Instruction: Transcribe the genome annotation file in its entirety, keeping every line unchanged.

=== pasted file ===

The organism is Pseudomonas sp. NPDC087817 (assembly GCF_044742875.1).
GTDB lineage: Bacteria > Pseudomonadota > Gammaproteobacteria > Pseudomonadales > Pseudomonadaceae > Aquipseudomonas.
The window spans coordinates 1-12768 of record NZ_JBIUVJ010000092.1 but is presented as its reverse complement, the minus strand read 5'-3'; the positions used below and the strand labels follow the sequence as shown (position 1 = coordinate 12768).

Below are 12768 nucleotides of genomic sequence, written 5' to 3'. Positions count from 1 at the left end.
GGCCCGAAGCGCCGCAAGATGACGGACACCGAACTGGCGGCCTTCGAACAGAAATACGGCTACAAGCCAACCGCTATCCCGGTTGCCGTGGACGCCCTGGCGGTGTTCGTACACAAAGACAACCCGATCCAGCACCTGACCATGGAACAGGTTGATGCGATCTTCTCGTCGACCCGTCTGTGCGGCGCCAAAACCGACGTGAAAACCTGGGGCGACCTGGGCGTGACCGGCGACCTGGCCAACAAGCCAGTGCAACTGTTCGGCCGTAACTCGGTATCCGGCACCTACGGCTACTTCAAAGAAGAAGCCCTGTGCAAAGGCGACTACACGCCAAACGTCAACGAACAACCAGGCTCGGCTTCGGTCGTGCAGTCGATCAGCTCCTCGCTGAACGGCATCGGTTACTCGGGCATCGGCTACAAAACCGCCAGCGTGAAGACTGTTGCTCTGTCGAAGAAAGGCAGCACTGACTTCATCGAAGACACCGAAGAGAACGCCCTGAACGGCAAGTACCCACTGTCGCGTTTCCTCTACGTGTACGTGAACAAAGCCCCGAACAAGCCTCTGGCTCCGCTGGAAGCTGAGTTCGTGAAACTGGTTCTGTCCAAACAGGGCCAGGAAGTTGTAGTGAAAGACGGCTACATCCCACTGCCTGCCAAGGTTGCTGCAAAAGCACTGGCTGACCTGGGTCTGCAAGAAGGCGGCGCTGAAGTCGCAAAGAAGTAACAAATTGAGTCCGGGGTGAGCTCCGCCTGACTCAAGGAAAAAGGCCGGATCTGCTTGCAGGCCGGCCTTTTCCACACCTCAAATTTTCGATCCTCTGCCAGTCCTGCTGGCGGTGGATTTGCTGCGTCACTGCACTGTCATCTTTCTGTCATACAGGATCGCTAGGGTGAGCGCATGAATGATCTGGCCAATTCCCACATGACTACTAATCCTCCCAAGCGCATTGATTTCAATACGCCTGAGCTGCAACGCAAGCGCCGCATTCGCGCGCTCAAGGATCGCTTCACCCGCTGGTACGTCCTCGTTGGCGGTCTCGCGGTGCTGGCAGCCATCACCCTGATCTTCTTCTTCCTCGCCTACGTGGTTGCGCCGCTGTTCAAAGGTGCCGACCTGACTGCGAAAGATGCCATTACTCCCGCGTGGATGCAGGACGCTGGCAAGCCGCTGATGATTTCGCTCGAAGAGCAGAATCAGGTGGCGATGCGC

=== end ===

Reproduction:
The organism is Pseudomonas sp. NPDC087817 (assembly GCF_044742875.1).
GTDB lineage: Bacteria > Pseudomonadota > Gammaproteobacteria > Pseudomonadales > Pseudomonadaceae > Aquipseudomonas.
The window spans coordinates 1-12768 of record NZ_JBIUVJ010000092.1 but is presented as its reverse complement, the minus strand read 5'-3'; the positions used below and the strand labels follow the sequence as shown (position 1 = coordinate 12768).

Below are 12768 nucleotides of genomic sequence, written 5' to 3'. Positions count from 1 at the left end.
GGCCCGAAGCGCCGCAAGATGACGGACACCGAACTGGCGGCCTTCGAACAGAAATACGGCTACAAGCCAACCGCTATCCCGGTTGCCGTGGACGCCCTGGCGGTGTTCGTACACAAAGACAACCCGATCCAGCACCTGACCATGGAACAGGTTGATGCGATCTTCTCGTCGACCCGTCTGTGCGGCGCCAAAACCGACGTGAAAACCTGGGGCGACCTGGGCGTGACCGGCGACCTGGCCAACAAGCCAGTGCAACTGTTCGGCCGTAACTCGGTATCCGGCACCTACGGCTACTTCAAAGAAGAAGCCCTGTGCAAAGGCGACTACACGCCAAACGTCAACGAACAACCAGGCTCGGCTTCGGTCGTGCAGTCGATCAGCTCCTCGCTGAACGGCATCGGTTACTCGGGCATCGGCTACAAAACCGCCAGCGTGAAGACTGTTGCTCTGTCGAAGAAAGGCAGCACTGACTTCATCGAAGACACCGAAGAGAACGCCCTGAACGGCAAGTACCCACTGTCGCGTTTCCTCTACGTGTACGTGAACAAAGCCCCGAACAAGCCTCTGGCTCCGCTGGAAGCTGAGTTCGTGAAACTGGTTCTGTCCAAACAGGGCCAGGAAGTTGTAGTGAAAGACGGCTACATCCCACTGCCTGCCAAGGTTGCTGCAAAAGCACTGGCTGACCTGGGTCTGCAAGAAGGCGGCGCTGAAGTCGCAAAGAAGTAACAAATTGAGTCCGGGGTGAGCTCCGCCTGACTCAAGGAAAAAGGCCGGATCTGCTTGCAGGCCGGCCTTTTCCACACCTCAAATTTTCGATCCTCTGCCAGTCCTGCTGGCGGTGGATTTGCTGCGTCACTGCACTGTCATCTTTCTGTCATACAGGATCGCTAGGGTGAGCGCATGAATGATCTGGCCAATTCCCACATGACTACTAATCCTCCCAAGCGCATTGATTTCAATACGCCTGAGCTGCAACGCAAGCGCCGCATTCGCGCGCTCAAGGATCGCTTCACCCGCTGGTACGTCCTCGTTGGCGGTCTCGCGGTGCTGGCAGCCATCACCCTGATCTTCTTCTTCCTCGCCTACGTGGTTGCGCCGCTGTTCAAAGGTGCCGACCTGACTGCGAAAGATGCCATTACTCCCGCGTGGATGCAGGACGCTGGCAAGCCGCTGATGATTTCGCTCGAAGAGCAGAATCAGGTGGCGATGCGC